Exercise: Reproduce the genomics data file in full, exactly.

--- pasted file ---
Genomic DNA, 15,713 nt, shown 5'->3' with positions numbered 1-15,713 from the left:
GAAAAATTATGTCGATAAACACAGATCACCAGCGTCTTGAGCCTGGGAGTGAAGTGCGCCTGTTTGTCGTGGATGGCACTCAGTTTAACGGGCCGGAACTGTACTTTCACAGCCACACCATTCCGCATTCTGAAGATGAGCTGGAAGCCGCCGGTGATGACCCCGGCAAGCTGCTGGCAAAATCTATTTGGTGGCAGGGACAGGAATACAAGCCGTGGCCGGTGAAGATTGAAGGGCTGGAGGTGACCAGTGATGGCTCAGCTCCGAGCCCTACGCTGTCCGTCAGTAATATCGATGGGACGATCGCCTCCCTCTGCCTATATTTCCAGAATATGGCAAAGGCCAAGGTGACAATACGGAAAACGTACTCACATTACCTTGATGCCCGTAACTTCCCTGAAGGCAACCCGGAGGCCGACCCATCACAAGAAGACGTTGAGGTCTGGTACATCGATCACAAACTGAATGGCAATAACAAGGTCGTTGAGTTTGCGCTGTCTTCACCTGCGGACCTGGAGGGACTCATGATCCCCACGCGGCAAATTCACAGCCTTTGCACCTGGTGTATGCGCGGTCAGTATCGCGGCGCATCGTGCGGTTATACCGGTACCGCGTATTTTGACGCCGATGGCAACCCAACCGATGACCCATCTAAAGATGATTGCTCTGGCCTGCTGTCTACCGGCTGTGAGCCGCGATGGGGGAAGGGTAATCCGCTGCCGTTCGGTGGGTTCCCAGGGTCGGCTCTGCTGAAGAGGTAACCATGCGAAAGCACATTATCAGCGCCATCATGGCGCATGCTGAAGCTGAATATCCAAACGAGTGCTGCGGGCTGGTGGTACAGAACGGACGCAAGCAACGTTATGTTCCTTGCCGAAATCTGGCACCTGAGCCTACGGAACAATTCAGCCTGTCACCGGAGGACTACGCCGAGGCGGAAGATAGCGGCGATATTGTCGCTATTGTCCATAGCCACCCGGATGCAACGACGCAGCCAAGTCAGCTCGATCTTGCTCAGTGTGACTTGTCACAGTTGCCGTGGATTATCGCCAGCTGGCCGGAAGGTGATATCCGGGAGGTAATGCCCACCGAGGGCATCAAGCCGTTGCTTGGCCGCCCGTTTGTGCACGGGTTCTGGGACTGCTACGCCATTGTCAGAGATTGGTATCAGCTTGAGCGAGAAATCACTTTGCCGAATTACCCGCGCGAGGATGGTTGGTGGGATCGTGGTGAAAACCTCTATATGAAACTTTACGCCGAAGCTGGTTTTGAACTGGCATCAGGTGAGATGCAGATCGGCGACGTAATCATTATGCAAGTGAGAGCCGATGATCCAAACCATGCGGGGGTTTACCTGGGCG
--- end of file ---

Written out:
Genomic DNA, 15,713 nt, shown 5'->3' with positions numbered 1-15,713 from the left:
GAAAAATTATGTCGATAAACACAGATCACCAGCGTCTTGAGCCTGGGAGTGAAGTGCGCCTGTTTGTCGTGGATGGCACTCAGTTTAACGGGCCGGAACTGTACTTTCACAGCCACACCATTCCGCATTCTGAAGATGAGCTGGAAGCCGCCGGTGATGACCCCGGCAAGCTGCTGGCAAAATCTATTTGGTGGCAGGGACAGGAATACAAGCCGTGGCCGGTGAAGATTGAAGGGCTGGAGGTGACCAGTGATGGCTCAGCTCCGAGCCCTACGCTGTCCGTCAGTAATATCGATGGGACGATCGCCTCCCTCTGCCTATATTTCCAGAATATGGCAAAGGCCAAGGTGACAATACGGAAAACGTACTCACATTACCTTGATGCCCGTAACTTCCCTGAAGGCAACCCGGAGGCCGACCCATCACAAGAAGACGTTGAGGTCTGGTACATCGATCACAAACTGAATGGCAATAACAAGGTCGTTGAGTTTGCGCTGTCTTCACCTGCGGACCTGGAGGGACTCATGATCCCCACGCGGCAAATTCACAGCCTTTGCACCTGGTGTATGCGCGGTCAGTATCGCGGCGCATCGTGCGGTTATACCGGTACCGCGTATTTTGACGCCGATGGCAACCCAACCGATGACCCATCTAAAGATGATTGCTCTGGCCTGCTGTCTACCGGCTGTGAGCCGCGATGGGGGAAGGGTAATCCGCTGCCGTTCGGTGGGTTCCCAGGGTCGGCTCTGCTGAAGAGGTAACCATGCGAAAGCACATTATCAGCGCCATCATGGCGCATGCTGAAGCTGAATATCCAAACGAGTGCTGCGGGCTGGTGGTACAGAACGGACGCAAGCAACGTTATGTTCCTTGCCGAAATCTGGCACCTGAGCCTACGGAACAATTCAGCCTGTCACCGGAGGACTACGCCGAGGCGGAAGATAGCGGCGATATTGTCGCTATTGTCCATAGCCACCCGGATGCAACGACGCAGCCAAGTCAGCTCGATCTTGCTCAGTGTGACTTGTCACAGTTGCCGTGGATTATCGCCAGCTGGCCGGAAGGTGATATCCGGGAGGTAATGCCCACCGAGGGCATCAAGCCGTTGCTTGGCCGCCCGTTTGTGCACGGGTTCTGGGACTGCTACGCCATTGTCAGAGATTGGTATCAGCTTGAGCGAGAAATCACTTTGCCGAATTACCCGCGCGAGGATGGTTGGTGGGATCGTGGTGAAAACCTCTATATGAAACTTTACGCCGAAGCTGGTTTTGAACTGGCATCAGGTGAGATGCAGATCGGCGACGTAATCATTATGCAAGTGAGAGCCGATGATCCAAACCATGCGGGGGTTTACCTGGGCG